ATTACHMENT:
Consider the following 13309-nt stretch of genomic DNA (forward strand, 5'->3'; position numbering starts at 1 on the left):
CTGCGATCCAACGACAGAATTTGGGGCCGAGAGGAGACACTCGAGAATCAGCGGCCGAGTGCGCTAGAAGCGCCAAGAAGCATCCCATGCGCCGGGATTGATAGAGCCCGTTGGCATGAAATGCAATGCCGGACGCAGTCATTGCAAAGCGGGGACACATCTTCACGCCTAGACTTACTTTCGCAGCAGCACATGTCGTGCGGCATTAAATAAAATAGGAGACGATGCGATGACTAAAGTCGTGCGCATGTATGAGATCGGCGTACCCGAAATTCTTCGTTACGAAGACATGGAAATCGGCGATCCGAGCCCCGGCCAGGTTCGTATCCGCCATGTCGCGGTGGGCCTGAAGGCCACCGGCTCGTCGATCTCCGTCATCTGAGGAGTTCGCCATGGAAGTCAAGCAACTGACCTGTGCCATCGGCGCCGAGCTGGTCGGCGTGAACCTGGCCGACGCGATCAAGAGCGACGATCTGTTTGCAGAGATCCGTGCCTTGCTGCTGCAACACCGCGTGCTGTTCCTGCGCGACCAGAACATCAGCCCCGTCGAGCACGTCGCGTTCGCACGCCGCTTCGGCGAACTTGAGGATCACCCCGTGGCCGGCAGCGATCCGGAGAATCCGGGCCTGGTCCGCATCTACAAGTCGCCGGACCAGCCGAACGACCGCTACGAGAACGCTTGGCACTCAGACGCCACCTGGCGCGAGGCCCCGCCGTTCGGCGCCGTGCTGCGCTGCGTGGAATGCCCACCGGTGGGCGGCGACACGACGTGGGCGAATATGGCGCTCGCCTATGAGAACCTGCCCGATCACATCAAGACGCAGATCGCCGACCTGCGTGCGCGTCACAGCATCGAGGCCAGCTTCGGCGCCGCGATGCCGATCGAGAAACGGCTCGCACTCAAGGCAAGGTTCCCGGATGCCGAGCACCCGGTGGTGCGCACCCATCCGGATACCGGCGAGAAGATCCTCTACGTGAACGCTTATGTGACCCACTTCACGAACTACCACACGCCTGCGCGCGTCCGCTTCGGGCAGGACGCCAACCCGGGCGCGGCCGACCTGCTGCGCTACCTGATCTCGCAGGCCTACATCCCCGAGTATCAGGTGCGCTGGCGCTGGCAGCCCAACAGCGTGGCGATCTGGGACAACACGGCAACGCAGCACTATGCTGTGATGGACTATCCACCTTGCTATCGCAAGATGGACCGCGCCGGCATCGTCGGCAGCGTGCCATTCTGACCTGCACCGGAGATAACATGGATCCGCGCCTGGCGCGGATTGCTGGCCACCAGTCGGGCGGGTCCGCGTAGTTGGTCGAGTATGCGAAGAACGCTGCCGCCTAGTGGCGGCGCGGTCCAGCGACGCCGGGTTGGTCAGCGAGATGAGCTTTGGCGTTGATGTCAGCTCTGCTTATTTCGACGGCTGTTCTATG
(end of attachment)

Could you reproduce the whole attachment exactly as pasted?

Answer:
Consider the following 13309-nt stretch of genomic DNA (forward strand, 5'->3'; position numbering starts at 1 on the left):
CTGCGATCCAACGACAGAATTTGGGGCCGAGAGGAGACACTCGAGAATCAGCGGCCGAGTGCGCTAGAAGCGCCAAGAAGCATCCCATGCGCCGGGATTGATAGAGCCCGTTGGCATGAAATGCAATGCCGGACGCAGTCATTGCAAAGCGGGGACACATCTTCACGCCTAGACTTACTTTCGCAGCAGCACATGTCGTGCGGCATTAAATAAAATAGGAGACGATGCGATGACTAAAGTCGTGCGCATGTATGAGATCGGCGTACCCGAAATTCTTCGTTACGAAGACATGGAAATCGGCGATCCGAGCCCCGGCCAGGTTCGTATCCGCCATGTCGCGGTGGGCCTGAAGGCCACCGGCTCGTCGATCTCCGTCATCTGAGGAGTTCGCCATGGAAGTCAAGCAACTGACCTGTGCCATCGGCGCCGAGCTGGTCGGCGTGAACCTGGCCGACGCGATCAAGAGCGACGATCTGTTTGCAGAGATCCGTGCCTTGCTGCTGCAACACCGCGTGCTGTTCCTGCGCGACCAGAACATCAGCCCCGTCGAGCACGTCGCGTTCGCACGCCGCTTCGGCGAACTTGAGGATCACCCCGTGGCCGGCAGCGATCCGGAGAATCCGGGCCTGGTCCGCATCTACAAGTCGCCGGACCAGCCGAACGACCGCTACGAGAACGCTTGGCACTCAGACGCCACCTGGCGCGAGGCCCCGCCGTTCGGCGCCGTGCTGCGCTGCGTGGAATGCCCACCGGTGGGCGGCGACACGACGTGGGCGAATATGGCGCTCGCCTATGAGAACCTGCCCGATCACATCAAGACGCAGATCGCCGACCTGCGTGCGCGTCACAGCATCGAGGCCAGCTTCGGCGCCGCGATGCCGATCGAGAAACGGCTCGCACTCAAGGCAAGGTTCCCGGATGCCGAGCACCCGGTGGTGCGCACCCATCCGGATACCGGCGAGAAGATCCTCTACGTGAACGCTTATGTGACCCACTTCACGAACTACCACACGCCTGCGCGCGTCCGCTTCGGGCAGGACGCCAACCCGGGCGCGGCCGACCTGCTGCGCTACCTGATCTCGCAGGCCTACATCCCCGAGTATCAGGTGCGCTGGCGCTGGCAGCCCAACAGCGTGGCGATCTGGGACAACACGGCAACGCAGCACTATGCTGTGATGGACTATCCACCTTGCTATCGCAAGATGGACCGCGCCGGCATCGTCGGCAGCGTGCCATTCTGACCTGCACCGGAGATAACATGGATCCGCGCCTGGCGCGGATTGCTGGCCACCAGTCGGGCGGGTCCGCGTAGTTGGTCGAGTATGCGAAGAACGCTGCCGCCTAGTGGCGGCGCGGTCCAGCGACGCCGGGTTGGTCAGCGAGATGAGCTTTGGCGTTGATGTCAGCTCTGCTTATTTCGACGGCTGTTCTATG